While Districts 9 and 10 have their share of losing transactions, note that only one (Orchard Scotts) is among the top losers by percentage.

Some of the more contrarian strategies in the past five years, such as buying spacious penthouse units in OCR condos, or buying in Sentosa Cove believing prices had “bottomed out”, don’t seem to have paid off.

3. For top gains by percentage, the quantum is comparable or less than a landed home

In 2021, the average transaction price for landed (freehold) properties is $4.9 million, island-wide. The majority of top winners, by percentage, have a quantum below this amount.

Golden Mile Complex, for instance, shows the highest percentage gain at 754.5 per cent. However, the transaction price is a mere $940,000; lower than even most mass-market condos. 336 River Valley, the next highest by percentage gain (around 558 per cent), costs $5 million; on par with the average for a landed home.

This could be attractive to some buyers, who want to see comparable spaciousness and luxury, but at a fraction of landed housing costs. Note that most of the top gainers – barring exceptions like Golden Mile – tend to be huge, some exceeding 2,000 sq. ft.

That said, this doesn’t hold true for the top gainers by sheer quantum, which has costs that are comparable to true landed properties.

4. Holding period plays a noticeable role

Jaw-dropping, million-dollar losses are mostly due to short holding periods. For example, in the $4.77 million loss of the Orchard Scotts unit, the original purchase was in October 2013, while the sale was in February 2017.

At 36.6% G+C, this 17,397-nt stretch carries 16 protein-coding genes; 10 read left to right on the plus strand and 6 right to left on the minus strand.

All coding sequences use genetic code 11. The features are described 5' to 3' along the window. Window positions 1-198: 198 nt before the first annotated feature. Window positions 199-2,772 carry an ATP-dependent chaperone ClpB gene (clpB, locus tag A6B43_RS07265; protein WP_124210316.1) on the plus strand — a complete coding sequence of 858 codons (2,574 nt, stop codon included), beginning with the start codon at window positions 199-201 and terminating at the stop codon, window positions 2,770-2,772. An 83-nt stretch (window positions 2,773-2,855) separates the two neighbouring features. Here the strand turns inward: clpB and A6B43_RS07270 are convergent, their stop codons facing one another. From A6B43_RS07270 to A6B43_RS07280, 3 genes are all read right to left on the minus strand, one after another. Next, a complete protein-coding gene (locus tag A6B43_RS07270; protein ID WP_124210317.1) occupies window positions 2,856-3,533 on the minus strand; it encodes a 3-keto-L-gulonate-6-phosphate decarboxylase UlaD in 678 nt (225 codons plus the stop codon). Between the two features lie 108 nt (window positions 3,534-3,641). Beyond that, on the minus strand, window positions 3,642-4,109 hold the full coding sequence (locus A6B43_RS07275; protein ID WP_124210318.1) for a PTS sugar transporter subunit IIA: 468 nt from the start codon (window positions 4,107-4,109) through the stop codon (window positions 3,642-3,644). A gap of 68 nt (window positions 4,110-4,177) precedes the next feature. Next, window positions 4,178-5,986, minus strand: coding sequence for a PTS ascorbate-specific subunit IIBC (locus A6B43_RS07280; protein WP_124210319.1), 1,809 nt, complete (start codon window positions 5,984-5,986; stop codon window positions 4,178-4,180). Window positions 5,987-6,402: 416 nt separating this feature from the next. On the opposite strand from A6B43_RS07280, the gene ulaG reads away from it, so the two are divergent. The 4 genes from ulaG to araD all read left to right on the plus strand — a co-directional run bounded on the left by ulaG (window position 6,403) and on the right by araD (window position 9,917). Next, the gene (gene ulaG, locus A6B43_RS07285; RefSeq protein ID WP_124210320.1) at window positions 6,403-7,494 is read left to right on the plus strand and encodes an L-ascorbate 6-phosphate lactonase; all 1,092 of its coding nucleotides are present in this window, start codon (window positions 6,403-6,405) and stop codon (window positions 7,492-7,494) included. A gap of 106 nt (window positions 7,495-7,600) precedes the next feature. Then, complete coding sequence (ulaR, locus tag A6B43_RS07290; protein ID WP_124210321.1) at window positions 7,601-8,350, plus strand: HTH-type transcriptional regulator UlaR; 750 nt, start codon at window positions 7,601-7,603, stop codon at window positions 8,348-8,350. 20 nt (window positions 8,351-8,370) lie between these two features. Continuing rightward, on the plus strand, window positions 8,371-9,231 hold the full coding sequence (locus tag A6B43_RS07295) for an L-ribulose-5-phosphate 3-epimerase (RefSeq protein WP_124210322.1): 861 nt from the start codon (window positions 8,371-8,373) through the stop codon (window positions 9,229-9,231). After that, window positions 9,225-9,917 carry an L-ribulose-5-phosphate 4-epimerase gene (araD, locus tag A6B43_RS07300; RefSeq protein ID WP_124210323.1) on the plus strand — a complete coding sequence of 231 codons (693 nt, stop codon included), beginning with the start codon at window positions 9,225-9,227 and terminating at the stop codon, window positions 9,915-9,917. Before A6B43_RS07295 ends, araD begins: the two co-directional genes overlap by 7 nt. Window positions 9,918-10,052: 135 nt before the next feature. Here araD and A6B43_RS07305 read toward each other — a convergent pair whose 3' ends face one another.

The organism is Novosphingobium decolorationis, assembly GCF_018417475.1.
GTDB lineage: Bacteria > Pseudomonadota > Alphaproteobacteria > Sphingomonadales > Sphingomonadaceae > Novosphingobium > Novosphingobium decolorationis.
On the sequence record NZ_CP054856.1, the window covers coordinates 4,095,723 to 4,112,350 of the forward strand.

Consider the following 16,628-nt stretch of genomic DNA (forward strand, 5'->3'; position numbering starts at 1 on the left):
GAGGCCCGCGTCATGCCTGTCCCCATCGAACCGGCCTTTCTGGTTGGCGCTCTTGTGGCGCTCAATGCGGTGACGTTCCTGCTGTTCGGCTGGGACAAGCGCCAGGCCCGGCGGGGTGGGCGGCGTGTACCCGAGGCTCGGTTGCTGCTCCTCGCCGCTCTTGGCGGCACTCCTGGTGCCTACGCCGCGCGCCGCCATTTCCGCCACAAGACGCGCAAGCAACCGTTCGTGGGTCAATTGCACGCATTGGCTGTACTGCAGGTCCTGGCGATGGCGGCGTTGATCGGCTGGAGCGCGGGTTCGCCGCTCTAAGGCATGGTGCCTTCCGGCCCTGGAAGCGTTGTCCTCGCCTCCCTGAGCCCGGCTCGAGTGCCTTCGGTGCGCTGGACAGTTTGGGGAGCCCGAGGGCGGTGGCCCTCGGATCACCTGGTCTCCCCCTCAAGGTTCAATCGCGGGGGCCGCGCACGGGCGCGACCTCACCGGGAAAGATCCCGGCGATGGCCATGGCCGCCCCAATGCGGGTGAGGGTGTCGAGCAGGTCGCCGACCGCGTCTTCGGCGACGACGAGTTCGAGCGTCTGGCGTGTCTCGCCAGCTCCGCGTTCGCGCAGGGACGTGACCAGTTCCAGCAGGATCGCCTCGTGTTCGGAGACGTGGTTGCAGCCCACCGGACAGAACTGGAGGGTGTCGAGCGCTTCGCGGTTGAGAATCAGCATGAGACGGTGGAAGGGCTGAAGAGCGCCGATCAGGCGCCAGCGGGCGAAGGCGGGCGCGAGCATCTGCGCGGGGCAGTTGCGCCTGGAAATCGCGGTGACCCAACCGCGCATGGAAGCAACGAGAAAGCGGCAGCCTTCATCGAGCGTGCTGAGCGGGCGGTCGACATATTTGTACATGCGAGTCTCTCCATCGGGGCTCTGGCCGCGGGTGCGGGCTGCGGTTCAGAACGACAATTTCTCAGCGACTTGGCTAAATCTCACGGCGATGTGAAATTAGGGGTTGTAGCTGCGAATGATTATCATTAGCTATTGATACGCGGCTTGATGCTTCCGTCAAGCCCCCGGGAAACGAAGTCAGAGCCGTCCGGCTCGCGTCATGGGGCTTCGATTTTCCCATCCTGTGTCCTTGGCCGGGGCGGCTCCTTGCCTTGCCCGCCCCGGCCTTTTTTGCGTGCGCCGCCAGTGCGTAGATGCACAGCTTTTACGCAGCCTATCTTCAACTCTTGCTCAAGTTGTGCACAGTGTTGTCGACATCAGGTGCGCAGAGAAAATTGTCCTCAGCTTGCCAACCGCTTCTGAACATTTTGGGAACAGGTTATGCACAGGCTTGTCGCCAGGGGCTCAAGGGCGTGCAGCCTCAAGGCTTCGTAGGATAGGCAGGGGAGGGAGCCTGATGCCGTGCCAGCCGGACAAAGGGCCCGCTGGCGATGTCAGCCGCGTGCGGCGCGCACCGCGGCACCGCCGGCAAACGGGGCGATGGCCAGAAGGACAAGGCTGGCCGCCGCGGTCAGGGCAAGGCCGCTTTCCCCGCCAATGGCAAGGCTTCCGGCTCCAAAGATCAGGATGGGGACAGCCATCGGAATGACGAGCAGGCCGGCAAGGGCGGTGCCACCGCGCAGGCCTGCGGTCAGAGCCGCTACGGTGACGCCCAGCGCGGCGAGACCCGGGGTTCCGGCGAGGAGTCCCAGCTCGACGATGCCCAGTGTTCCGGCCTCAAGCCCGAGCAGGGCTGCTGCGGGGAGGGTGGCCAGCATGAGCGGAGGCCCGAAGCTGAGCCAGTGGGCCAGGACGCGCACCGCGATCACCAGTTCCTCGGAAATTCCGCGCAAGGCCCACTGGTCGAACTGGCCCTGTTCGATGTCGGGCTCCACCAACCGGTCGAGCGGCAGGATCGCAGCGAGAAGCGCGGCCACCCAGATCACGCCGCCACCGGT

Some of the top losses did have holding periods of 10 years or more; but in general, it was the quick resales that tended toward bigger losses.

Likewise, you can see that all the top gains are all from the older condos, with the earliest purchase date in the year 2005. The property market has been boosted leaps and bounds since then and it does show that time in the market will always be better than timing the market.

That said, it’s important to note that the gains you’d have seen from the past will unlikely ever be repeated again. It’s due to a combination of reasons, but a major one would definitely be the various cooling measures placed on the market.

5. Recent gains may be a result of trends rather than fundamentals

While the Yong An Park transaction was an eye-opener, it’s worth considering the context: since last year, practically every segment of the property market has been on the rise.

It’s hard to isolate its location or size as a factor and use it as an argument for or against this specific unit type. That said, we mentioned above that several top gainers have the spaciousness of landed properties but transact at much lower.

There is an ongoing trend for larger units, as the bulk of buyers today are often HDB upgraders (family units prefer at least 1,000+ sq. ft.)

Other contributing factors are a record-low interest rate, and interest in Districts 9 and 10 as safe havens in the Covid storm.

Nonetheless, recent transactions show penthouse units can be more than just indulgences

Small developments, long-term commitment, and a willingness to consider older properties appear to be important, with regard to the top gainers.

Nonetheless, we can’t ignore that many top gainers are large, high-quantum properties. Also, they are often small or boutique projects, which means you need to contend with a much higher maintenance fee on average.

It’s an old irony, but it’s true that you need to have money to make money. Many of the top gainers are not units that would have been within reach of the average buyer.

This article was first published in Stackedhomes.